There’s been a lot of exciting changes to the Free Application for Federal Student Aid. Thanks to some insightful planning, FAFSA can now be completed as early as of a student’s senior year in high school, and most of the financial information it asks for is already on file with the IRS, if the student’s family filed taxes in the previous year. This means students are more likely to know how much Federal aid they’ll get for college—and knowing more about your college budget can make a big difference in the college application process…
...provided, of course, the student completes the FAFSA. If they don’t fill out the form, they can’t get the information—or cash—they need for college.
This is a bigger challenge than you might think—after all, as adults, if someone wanted to give us cash just for filling out a form, we’d fill out twelve of them. But students don’t always pay attention to the cash part of college as much as they should; for some reason, they see this as Mom and Dad’s job. That means the real challenge is either to get the parents to complete the FAFSA, or to get the student to get the parents to complete the FAFSA.
This is where things get tricky. School counselors usually don’t see parents on a daily basis, so it’s harder to nudge them into action. In addition, many parents whose students would qualify for Federal aid are hesitant to complete the form, for all kinds of reasons. A program like College Application Week makes it easy enough to get a student out of class, sit them down, and help them complete an application for college. But can you do the same thing with parents and the FAFSA?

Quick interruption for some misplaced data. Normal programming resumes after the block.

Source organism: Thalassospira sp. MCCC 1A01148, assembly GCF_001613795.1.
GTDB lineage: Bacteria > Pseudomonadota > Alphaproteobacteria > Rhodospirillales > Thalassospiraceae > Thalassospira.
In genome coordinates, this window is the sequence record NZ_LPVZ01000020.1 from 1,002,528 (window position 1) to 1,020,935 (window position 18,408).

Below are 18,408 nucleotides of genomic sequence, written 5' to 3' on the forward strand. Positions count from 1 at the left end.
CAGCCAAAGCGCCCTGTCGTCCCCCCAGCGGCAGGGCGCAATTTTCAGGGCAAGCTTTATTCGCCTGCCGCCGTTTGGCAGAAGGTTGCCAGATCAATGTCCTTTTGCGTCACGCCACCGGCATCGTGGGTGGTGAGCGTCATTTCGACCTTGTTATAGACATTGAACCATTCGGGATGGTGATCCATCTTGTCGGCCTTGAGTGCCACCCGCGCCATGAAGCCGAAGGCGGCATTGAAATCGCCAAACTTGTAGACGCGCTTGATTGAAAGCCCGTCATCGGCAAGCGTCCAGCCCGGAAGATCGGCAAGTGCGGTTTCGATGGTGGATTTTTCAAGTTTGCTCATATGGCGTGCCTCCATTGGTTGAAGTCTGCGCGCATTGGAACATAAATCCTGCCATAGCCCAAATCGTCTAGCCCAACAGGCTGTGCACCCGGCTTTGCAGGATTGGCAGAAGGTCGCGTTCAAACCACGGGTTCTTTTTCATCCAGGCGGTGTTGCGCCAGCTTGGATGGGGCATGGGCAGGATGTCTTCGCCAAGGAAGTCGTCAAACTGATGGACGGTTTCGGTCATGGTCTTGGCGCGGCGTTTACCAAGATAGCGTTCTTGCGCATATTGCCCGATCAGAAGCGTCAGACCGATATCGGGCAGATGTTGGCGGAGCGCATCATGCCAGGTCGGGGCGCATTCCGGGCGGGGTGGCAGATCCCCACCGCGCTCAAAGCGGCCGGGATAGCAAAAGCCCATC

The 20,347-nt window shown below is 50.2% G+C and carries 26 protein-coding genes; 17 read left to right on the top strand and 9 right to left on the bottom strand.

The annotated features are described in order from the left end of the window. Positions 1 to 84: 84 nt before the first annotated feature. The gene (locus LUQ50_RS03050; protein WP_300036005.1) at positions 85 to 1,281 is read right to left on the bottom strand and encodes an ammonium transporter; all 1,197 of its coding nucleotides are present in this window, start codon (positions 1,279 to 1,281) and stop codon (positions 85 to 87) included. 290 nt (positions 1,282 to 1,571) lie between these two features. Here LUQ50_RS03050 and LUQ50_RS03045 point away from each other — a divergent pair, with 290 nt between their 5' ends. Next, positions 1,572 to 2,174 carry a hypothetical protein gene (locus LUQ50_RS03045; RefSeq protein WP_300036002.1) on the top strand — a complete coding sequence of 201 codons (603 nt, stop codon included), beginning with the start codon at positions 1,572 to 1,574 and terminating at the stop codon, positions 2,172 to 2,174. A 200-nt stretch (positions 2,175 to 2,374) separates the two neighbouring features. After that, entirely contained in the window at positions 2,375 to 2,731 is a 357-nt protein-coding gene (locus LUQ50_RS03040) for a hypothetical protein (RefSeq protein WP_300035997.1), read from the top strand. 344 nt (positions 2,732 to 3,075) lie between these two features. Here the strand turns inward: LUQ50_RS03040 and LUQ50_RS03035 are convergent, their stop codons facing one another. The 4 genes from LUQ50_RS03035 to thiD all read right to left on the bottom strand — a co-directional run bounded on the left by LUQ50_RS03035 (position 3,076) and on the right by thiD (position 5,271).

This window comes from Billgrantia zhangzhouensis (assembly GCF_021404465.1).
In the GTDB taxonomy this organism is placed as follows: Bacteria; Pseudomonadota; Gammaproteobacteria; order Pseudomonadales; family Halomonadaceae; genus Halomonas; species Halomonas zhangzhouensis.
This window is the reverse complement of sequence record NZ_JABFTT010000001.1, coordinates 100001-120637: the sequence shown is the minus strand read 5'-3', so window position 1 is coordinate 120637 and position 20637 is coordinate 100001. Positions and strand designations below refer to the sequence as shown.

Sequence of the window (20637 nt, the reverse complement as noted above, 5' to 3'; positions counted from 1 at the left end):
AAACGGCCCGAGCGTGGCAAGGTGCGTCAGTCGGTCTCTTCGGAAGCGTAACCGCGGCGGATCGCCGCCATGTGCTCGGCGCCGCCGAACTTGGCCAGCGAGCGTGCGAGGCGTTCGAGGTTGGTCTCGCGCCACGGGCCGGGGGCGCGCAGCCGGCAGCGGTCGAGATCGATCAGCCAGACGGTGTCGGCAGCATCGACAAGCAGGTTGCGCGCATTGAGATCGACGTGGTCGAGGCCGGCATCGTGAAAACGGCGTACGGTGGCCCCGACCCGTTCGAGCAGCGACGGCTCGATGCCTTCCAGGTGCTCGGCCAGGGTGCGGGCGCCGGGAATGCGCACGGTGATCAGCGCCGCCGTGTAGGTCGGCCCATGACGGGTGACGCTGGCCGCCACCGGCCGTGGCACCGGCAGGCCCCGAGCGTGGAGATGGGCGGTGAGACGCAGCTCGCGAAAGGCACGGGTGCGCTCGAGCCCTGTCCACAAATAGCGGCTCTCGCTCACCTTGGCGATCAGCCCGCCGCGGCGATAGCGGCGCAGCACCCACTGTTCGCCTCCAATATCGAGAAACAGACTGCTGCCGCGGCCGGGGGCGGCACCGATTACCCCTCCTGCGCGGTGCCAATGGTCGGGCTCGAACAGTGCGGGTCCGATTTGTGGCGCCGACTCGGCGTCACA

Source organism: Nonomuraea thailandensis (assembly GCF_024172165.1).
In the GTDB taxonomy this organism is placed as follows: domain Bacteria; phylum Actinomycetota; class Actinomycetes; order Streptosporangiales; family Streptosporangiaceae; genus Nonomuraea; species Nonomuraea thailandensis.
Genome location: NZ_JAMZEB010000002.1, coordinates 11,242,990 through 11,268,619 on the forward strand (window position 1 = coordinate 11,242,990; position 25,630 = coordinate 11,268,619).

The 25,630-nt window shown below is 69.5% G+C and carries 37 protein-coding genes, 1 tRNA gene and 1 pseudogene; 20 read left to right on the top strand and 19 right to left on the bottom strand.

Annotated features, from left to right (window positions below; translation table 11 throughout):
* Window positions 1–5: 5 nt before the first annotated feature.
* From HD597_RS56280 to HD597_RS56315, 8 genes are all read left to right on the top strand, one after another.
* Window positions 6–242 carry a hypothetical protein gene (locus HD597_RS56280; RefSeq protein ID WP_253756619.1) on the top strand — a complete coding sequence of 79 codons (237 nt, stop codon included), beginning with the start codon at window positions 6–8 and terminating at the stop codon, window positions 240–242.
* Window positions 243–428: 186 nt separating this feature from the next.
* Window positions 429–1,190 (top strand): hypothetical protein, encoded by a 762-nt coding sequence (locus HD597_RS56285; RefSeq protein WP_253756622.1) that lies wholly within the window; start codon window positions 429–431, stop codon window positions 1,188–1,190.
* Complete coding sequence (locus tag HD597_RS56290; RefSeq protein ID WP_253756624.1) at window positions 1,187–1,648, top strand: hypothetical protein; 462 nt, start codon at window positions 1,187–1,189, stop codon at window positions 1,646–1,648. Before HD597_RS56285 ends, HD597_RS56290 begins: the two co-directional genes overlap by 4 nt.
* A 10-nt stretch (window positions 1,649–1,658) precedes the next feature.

It’s time for some fresh ideas. Some offices are tying FAFSA completion workshops to parent-teacher conferences or sporting events, and those are having some effect. It’s even been suggested—but to be clear, not tried yet—that a high school could contact a local restaurant and build a FAFSA Completion Party to Happy Hour. High schools are already asking local merchants for door prizes for events held at high school (“Complete the FAFSA, Win a Big Screen TV”). Celebrating FAFSA completion by buying the next round isn’t all that much of a n additional stretch.
Another approach that’s been underserved is focusing on students. There are some key components of the high school experience no senior wants to live without. If there was a way to tie FAFSA completion to some, or any, of those events, there’s a good chance more seniors might hear the FAFSA gospel. While some of these key activities vary from school to school, what about:
- Tying FAFSA completion to schedule changes. Want a different class? Great—have you finished your FAFSA?
- Connecting tickets to the Fall Dance (Homecoming) or even Prom to FAFSA completion. You can say yes to the dress (or tux) as soon as we see your FAFSA receipt.
- Permission to participate in an event outside of school. Students at my first high school were really into hunting. Imagine what would happen to FAFSA completion rates if the only way students were excused for hunting season was by finishing their financial aid forms.
There are undoubtedly other ideas out there, but you get the idea. Every high school has a “thing” that is THE event of senior year. If the ticket to that event is tied to the ticket to their college future, FAFSA completion will soar with ease.